Until recently, stretching the neck and shoulders just seemed like a pleasant aspect of yoga designed to reduce stiffness and tension where it tends to collect most. After all, 90% of the body’s ‘stress receptors’ are located in this region of the upper back and neck. But on the night of Friday January 7, 2011, I realized that the simple neck stretches, strengtheners and rolling on Yoga Tune Up® balls that were a regular part of my practice may very well have saved me from chronic injuries in this most fragile part of the body.
That night while driving home from book club in the slow lane on the freeway the rear right side of my car was struck hard by a drunk driver who was speeding towards an off-ramp. The impact sent my car across four lanes into a head-on collision with the guardrail where it then spun, hit the guardrail again from behind, and was propelled back across the freeway where it came to a smoking stop next to the shoulder. The driver’s side door didn’t budge, so I scrambled over the seat and out the passenger side, where I ran to safety on the embankment next to the freeway.
My forehead immediately swelled into a bubble where my head smacked the steering wheel when I was hit from behind. I had major bumps on both the right and left sides of my skull from hitting the window on the left, and some unknown object on the right. My face was puffing up like a boxer in a losing match – obscuring my vision. But aside from various other bruises on my body, I was fine. The paramedics arrived and were shocked that I had been the driver of the totaled car that lay smoking on the freeway. They asked me several questions to see if I had a concussion, but I was completely lucid. Then they asked if I wanted to go to the hospital. I tested out all my limbs, rolled my neck around several times, and declined (in retrospect, I probably should have had my head checked out to be safe, but at the time it didn’t seem necessary).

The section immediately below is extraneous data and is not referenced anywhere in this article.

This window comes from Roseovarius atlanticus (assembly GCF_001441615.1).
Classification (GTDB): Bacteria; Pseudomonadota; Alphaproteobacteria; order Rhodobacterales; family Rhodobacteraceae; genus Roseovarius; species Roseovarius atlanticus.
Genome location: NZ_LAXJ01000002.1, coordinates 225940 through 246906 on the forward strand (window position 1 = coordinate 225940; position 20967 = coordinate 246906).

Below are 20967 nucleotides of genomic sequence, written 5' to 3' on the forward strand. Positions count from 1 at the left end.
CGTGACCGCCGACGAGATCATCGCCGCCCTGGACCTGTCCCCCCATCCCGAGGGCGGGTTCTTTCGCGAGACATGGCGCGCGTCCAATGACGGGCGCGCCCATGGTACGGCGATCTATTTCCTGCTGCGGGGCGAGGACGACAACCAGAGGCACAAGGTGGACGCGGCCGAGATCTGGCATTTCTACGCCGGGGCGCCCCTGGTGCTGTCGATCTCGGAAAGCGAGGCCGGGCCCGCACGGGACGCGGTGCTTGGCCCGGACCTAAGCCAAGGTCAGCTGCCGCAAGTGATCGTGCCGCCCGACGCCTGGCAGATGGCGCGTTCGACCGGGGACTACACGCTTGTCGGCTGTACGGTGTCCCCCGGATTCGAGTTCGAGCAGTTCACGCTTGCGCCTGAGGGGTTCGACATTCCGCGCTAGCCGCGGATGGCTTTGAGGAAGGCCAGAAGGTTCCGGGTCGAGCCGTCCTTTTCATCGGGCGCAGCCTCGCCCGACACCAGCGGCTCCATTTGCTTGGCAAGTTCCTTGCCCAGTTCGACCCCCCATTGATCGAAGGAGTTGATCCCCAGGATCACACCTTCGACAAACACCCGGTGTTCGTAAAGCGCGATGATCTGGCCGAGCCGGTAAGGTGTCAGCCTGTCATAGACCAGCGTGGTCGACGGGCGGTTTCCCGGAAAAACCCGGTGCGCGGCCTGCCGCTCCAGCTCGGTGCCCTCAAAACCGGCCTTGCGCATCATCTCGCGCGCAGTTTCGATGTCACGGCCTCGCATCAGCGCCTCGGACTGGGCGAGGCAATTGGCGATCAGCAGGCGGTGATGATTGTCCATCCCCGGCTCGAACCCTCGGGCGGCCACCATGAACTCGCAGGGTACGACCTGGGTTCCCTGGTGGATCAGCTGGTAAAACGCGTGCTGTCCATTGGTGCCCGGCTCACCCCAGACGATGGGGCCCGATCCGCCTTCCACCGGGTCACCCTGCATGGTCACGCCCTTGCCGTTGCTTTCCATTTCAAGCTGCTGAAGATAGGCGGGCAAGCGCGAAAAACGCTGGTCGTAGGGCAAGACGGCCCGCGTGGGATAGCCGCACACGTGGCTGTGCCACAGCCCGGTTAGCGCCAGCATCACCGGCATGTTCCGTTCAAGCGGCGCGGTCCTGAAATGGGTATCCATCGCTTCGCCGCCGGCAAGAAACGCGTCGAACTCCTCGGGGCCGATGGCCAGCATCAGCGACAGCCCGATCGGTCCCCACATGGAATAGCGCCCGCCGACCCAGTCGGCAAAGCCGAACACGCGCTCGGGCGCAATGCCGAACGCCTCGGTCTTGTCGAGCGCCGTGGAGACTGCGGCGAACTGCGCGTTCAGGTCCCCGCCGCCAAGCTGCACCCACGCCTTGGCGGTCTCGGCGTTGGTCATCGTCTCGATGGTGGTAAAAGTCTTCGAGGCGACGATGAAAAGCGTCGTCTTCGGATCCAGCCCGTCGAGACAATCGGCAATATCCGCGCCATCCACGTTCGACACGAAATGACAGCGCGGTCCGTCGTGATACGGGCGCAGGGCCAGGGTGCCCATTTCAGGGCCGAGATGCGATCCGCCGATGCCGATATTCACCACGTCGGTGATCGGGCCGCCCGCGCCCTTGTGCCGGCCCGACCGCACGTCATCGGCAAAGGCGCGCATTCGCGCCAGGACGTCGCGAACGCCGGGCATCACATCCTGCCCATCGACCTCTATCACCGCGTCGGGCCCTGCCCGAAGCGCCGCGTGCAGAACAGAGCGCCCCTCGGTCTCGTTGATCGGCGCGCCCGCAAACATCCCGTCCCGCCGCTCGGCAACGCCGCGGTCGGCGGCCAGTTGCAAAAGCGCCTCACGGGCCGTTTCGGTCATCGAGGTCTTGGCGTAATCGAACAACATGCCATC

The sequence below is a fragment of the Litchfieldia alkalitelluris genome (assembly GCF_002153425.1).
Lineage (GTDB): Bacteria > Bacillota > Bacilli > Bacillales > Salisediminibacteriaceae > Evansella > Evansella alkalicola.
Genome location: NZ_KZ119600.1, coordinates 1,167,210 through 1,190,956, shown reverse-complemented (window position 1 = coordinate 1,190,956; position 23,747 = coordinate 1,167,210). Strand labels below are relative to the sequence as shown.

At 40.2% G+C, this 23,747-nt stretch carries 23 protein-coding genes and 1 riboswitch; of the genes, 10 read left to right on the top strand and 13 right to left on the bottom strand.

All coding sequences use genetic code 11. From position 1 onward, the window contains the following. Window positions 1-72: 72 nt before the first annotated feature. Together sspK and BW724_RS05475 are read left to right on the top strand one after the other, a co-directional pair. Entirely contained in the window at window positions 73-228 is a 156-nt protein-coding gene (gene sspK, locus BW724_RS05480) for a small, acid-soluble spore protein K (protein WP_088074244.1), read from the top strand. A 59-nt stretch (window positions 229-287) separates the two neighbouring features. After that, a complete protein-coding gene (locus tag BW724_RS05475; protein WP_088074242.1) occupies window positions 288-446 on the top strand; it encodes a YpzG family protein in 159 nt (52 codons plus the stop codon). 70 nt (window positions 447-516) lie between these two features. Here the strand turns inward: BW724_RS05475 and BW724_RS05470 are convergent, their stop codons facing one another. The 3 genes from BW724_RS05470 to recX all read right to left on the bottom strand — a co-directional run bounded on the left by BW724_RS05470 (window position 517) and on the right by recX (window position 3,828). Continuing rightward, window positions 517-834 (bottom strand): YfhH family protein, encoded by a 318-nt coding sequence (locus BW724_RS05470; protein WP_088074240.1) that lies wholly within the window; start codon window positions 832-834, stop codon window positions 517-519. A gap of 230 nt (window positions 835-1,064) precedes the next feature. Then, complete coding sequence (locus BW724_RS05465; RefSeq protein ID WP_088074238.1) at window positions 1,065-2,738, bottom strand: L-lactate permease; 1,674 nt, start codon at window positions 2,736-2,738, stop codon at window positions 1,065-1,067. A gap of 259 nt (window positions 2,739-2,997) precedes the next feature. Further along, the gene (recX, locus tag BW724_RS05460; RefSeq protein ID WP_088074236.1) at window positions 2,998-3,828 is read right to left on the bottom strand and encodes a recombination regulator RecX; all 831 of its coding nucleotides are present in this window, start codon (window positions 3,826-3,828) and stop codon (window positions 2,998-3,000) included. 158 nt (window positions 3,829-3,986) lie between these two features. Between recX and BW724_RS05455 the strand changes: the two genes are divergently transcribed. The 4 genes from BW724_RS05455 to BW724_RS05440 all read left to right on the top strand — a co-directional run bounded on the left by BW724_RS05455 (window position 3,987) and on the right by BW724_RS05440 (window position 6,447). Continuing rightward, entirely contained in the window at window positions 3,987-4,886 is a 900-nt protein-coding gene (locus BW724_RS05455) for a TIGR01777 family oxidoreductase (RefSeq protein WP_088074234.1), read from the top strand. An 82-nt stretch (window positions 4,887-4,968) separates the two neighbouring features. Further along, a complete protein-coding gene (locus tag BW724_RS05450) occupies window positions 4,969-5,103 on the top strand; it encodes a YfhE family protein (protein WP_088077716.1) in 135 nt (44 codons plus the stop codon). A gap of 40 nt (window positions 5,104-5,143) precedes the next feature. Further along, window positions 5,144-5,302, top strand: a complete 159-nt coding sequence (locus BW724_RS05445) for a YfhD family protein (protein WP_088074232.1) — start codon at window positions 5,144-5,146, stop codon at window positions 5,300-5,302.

That Monday, three days after the accident, I went to the doctor who examined all my bruises and confirmed that they would heal on their own within a couple of weeks. He marveled at the fact that I had no soft-tissue damage, no whiplash – none of the common pulls, strains, or tears to ligaments, tendons, and muscles that commonly occur when the body is thrown around so severely in a violent car accident.
As my body completely healed over the next few weeks, my relationship to my yoga practice shifted dramatically. I realized that these simple, regular techniques we use to build strength and flexibility in the body not only make it more comfortable to inhabit as we age, but could also be preventing significant trauma caused by unpredictable events such as the accident. The morning of the accident I had performed my regular neck stretches and strengtheners, along with rolling out my upper trapezius, supraspinatus, levator scapula, and other muscles of the upper back and neck on Yoga Tune Up balls. I am in awe of the preventative power of these exercises, and inspired to continue to teach them in order to help protect my students from such unpredictable events.
Ultimately, the hardest part of my ‘recovery’ was trying to come to peace with the fact that this happened to me, and I had no control to prevent it. Then a couple months after the accident, I had the realization that I had retroactively already taken control. Through my regular yoga practice I had been preparing my body for whatever life throws my way. I had already done the work that turned what could have been a tragic accident into a truly empowering experience. So the moral of my story is: keep stretching and keep rolling! You never know what these simple acts of self-care could be preparing you for, or preventing.